The Coast News Group
Small Talk

Finding the right fit proved an epic quest

As my faithful, front yard ficus tree looked more and more strangled, I began a search for a larger pot and new home for it.The tree has been with me for 21 years, constrained to one pot and then another, currently pushing for freedom from the garden store’s largest offering, a 30-inch-wide-by-25-inch-tall fake terra cotta. I didn’t realize this was about as big as pots get until I went searching for the next size up. There almost aren’t any and when I finally found a few, they had slipped from the $40 range to the $300 range. Ouch.

I diligently scrutinized every pot-selling place within a 15-mile radius and even checked online. It was slim and expensive pickings. But finally I found the pot — a whopping 30-inch-by-40-inch beauty. Then I discovered a coupon right in this very paper! I was jubilant. Now it only cost $260. Still kind of ouch. I have never invested anything close to that amount on my yard … at least not all at once for one item. I suppose if you add up the number of $10 plants I have planted and killed over the years, it might produce a staggering sum. I prefer not to dwell.

I purchased the enormous, concrete, beautifully fired pot with a turquoise-ish finish creature. The next, and I thought, last challenge was to get it home. I begged, pleaded and guilted an adorable 20-something with a truck into helping out. He is actually my son’s best friend, but I treat him like my own. Rather like common-law marriage, once my children’s friends agree to lift, haul, drag or rearrange furniture for me, they are officially on my chore list and may never escape without leaving the state, as my rotten, ungrateful son did.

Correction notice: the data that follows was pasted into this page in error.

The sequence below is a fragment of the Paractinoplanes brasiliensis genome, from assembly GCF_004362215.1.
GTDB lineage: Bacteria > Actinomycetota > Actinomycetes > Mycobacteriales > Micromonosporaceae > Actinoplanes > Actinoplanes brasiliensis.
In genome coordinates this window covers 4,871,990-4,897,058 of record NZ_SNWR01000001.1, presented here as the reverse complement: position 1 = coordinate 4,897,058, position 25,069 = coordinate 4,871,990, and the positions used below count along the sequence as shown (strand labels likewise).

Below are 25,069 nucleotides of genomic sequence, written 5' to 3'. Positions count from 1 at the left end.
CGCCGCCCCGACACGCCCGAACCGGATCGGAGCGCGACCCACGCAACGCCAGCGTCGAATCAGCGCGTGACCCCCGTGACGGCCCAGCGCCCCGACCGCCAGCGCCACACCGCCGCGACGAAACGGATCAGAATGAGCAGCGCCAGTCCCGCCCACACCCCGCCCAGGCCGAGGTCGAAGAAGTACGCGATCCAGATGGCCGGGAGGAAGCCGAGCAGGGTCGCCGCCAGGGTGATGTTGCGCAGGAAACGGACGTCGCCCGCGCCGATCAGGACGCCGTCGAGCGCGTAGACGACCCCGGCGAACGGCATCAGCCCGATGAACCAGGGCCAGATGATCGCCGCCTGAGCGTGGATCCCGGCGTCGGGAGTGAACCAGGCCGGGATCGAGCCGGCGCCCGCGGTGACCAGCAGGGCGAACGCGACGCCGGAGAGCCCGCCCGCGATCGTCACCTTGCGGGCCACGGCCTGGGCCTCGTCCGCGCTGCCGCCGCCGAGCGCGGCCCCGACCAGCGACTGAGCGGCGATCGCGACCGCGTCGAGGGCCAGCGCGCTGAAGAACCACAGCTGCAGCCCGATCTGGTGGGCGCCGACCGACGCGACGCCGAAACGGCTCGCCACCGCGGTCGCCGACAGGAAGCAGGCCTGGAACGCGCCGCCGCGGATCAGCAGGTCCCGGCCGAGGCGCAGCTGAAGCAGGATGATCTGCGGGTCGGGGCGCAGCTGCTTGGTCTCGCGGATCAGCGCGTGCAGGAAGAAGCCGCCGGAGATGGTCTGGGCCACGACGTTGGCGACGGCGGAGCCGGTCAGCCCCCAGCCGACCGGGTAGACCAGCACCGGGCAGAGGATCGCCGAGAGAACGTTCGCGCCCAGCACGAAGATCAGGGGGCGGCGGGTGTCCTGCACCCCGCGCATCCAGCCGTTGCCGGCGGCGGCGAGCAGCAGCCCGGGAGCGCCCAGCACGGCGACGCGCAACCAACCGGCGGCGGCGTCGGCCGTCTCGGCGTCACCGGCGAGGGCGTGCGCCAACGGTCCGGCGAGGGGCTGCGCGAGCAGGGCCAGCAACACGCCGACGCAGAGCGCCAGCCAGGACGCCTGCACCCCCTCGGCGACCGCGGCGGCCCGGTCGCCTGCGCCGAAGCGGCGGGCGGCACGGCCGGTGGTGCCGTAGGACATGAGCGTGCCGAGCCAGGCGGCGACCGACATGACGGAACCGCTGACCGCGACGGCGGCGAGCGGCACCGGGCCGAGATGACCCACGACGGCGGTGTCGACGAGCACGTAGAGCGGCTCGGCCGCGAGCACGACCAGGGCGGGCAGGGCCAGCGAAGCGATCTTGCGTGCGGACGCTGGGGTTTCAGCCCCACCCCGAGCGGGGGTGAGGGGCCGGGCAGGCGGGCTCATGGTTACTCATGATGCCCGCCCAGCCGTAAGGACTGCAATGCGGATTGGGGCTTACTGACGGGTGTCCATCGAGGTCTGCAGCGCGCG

He graciously picked up the pot and then, risking the bones in both legs and a double hernia, got it placed on my lawn. I may need to add him to my health insurance next time. So now, just pluck the tree out of the old pot and put it in the new, right? Yes, except for buying enough dirt to fill the cavernous thing, then rendezvous with gardeners to bang out the drain hole in the bottom, laboriously cut the excess roots off, bash open the old pot and, finally, finally heft the tree into its new home. Whew.

It looks wonderful and, I can only imagine the tree is thrilled to have some plant food and room to stretch its toes. I don’t have the heart to tell it this is its last and largest home. Perhaps I’ll share that in another 20 years.